Social media fights my Gaza war
As a feature journalism teacher for 21 years, I’ve helped students of all backgrounds craft and publish powerful personal pieces that often rallied against racism, homophobia and Islamophobia. So during the month-long Israel/Gaza war, when an Egyptian-American guy who’d aced my class a few years ago tweeted the picture of a swastika next to the Israeli flag, I felt hurt, shocked – and betrayed.
Although I was a Jewish liberal who’d taught in Michigan, Manhattan and L.A., I’d lost family members to real Nazis in Eastern Europe. I had close relatives in Israel who’d been terrified by the continued missile attacks against civilians. My 18-year-old cousin was a soldier stationed in Gaza, fighting a battle we didn’t start or want. Late to social media, this was the first Israeli war I’d been wired for. I felt like instantly slamming my Egyptian pupil’s hateful propaganda. But I tried to calm down, unplug, avoid instant gratification. Everyone I knew wanted peace. I did not send an incendiary response to fuel the complex controversy. Travelling nationally for book events, I loved the internet’s wide reach. As an author and educator, I had so far intentionally kept my public personae neutral.
Then a Kashmiri poet from my old writing workshop posted on Facebook: “Stocks rise for Israeli drone maker as Gaza Slaughter Continues,” which started, “As Israel ruthlessly destroys the besieged Gaza Strip, its largest developer of military technologies, Elbit Systems, is benefitting from the bloodshed.” I took deep breaths as my newsfeed showed a Turkish protégée’s post calling Israel immoral. Next, a Facebook friend from the Balkans shared: “Israel was killing children long before Hamas was created. Stop the Gaza Genocide.”
Now my blood was boiling. This last post felt especially galling since I’d recently coauthored a memoir with Kenan, my Bosnian physical therapist, exposing the ethnic cleansing campaign against Muslims in the 1992 Balkan War. When Kenan told me his neighbors had turned on him overnight, I thought: he’s the male Muslim Anne Frank who lived to tell the story. Since he fixed my damaged back while I helped him understand his childhood trauma, we’d called it “a Jewish/Muslim story of healing,” predicated on respecting each other’s pain. But we’d collaborated in America, in peacetime, 20 years post-war. Balkanites I’d connected with were suddenly sharing vociferously anti-Israel tirades on Instagram, Twitter, Tumblr and Facebook that hurt me. Anguished, I started to de-friend and un-follow those whose opinions I abhorred.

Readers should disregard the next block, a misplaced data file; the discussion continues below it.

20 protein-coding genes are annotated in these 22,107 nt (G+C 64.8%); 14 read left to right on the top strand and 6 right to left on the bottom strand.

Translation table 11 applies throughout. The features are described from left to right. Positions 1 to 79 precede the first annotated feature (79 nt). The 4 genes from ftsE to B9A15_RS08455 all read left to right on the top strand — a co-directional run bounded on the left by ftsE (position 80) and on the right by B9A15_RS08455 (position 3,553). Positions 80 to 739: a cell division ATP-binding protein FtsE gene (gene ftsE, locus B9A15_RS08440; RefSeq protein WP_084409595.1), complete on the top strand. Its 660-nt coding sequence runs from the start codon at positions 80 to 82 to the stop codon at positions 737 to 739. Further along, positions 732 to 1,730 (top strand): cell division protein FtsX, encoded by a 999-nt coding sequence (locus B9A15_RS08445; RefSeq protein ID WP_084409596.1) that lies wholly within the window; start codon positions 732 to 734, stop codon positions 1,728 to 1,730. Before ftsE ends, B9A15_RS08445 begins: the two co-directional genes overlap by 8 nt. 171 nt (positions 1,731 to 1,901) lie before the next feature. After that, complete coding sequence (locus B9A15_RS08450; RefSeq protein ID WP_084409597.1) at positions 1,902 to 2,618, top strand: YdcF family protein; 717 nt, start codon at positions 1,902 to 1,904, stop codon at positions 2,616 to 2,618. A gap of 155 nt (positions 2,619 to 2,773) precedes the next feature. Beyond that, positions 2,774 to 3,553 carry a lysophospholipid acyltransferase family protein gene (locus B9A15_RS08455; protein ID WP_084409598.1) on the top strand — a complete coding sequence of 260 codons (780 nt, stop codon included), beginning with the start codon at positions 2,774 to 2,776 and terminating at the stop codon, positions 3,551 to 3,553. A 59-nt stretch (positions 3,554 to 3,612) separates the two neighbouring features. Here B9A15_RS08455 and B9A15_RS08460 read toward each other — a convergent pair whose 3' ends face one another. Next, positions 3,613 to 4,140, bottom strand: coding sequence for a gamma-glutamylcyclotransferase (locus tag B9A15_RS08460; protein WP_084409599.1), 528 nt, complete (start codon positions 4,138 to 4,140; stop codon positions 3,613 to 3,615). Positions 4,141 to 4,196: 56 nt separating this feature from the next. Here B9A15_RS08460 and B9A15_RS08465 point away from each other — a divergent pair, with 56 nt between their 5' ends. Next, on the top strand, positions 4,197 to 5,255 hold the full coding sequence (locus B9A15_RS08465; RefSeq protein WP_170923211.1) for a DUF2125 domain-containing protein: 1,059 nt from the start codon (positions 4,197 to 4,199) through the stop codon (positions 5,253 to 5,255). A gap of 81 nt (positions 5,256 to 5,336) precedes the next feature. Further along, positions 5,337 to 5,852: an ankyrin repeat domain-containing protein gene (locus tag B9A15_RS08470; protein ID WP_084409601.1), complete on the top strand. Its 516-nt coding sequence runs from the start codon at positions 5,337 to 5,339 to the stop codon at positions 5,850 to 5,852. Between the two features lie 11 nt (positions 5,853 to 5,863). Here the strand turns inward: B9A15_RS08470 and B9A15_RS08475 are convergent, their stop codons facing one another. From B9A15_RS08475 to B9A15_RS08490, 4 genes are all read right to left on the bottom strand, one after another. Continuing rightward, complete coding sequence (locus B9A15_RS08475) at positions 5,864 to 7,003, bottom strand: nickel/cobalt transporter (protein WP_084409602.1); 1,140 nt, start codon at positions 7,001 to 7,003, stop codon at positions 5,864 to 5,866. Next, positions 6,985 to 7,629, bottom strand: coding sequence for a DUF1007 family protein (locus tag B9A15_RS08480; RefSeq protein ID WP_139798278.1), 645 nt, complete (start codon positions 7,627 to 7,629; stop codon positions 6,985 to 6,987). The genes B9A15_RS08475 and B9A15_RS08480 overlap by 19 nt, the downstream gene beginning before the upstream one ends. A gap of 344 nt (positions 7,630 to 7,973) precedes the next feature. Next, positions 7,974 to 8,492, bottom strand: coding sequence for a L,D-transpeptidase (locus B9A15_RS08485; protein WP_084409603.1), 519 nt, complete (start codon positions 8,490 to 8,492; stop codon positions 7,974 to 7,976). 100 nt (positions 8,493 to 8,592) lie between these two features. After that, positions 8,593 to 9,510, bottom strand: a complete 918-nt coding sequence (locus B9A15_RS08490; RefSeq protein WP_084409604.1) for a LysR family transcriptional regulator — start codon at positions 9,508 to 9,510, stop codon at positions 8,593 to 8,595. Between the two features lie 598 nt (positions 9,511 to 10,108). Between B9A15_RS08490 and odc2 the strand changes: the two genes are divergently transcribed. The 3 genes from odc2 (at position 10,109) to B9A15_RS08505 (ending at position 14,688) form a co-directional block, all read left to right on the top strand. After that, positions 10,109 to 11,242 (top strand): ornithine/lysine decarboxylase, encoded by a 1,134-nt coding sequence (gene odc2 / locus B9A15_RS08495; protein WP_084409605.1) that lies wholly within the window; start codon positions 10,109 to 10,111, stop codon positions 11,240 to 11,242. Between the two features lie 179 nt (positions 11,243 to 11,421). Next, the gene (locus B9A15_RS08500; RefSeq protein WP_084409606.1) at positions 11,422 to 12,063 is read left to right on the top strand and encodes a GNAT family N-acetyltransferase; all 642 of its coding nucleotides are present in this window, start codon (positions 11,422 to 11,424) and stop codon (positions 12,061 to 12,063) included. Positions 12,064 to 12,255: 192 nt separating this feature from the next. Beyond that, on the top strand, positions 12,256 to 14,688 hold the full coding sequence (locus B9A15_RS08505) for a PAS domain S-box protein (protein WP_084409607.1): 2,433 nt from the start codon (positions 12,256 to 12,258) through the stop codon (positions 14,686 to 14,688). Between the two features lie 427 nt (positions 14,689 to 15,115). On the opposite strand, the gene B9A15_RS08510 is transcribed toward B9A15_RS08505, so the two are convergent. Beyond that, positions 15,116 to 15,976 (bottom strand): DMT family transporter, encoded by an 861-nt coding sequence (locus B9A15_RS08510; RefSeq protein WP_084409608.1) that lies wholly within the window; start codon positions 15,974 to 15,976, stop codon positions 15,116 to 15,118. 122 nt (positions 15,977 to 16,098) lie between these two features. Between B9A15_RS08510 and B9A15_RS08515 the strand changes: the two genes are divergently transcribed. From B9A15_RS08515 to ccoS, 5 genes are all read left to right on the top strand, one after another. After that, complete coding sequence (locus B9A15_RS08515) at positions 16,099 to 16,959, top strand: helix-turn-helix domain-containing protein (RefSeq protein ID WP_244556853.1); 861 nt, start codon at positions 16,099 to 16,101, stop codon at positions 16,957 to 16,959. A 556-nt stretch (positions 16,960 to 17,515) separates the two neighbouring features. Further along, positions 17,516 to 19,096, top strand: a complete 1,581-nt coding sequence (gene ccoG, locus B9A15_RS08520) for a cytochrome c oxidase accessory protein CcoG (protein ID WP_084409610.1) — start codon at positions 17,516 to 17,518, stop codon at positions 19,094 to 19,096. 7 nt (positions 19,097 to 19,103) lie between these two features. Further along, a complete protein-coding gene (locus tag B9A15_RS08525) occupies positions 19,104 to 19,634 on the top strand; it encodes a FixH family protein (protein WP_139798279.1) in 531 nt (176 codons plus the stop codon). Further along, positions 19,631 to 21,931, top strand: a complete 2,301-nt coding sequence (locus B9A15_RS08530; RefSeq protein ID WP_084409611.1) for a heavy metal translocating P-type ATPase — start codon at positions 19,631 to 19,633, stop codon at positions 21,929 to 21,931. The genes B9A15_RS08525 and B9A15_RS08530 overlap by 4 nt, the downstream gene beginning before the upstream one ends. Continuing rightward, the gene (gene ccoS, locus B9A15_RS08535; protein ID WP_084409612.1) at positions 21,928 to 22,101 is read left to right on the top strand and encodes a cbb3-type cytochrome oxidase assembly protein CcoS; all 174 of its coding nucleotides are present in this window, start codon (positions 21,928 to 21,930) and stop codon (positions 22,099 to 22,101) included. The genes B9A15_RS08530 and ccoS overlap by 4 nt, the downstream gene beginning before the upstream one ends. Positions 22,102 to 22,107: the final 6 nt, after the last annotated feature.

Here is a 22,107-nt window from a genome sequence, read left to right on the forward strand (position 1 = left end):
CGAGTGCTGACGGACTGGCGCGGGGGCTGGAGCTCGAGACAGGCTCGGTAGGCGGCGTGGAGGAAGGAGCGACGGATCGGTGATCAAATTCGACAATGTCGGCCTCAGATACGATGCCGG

Then a Jewish girlfriend, mortified by public displays of anti-Semitism, deactivated her account altogether. That troubled me more. Someone giving voice to the disenfranchised shouldn’t be silenced by fear. I wasn’t a Middle Eastern department chair or a dean representing a public college. I taught writing in Greenwich Village at a place called The New School for Social Engagement –which had founded a University in Exile in 1933 as a haven for scholars who’d fled Nazi Germany. Indeed, the six-million Jews in Israel settled there as a response to 6 million Jews massacred by Hitler in World War II with one mantra: Never Again.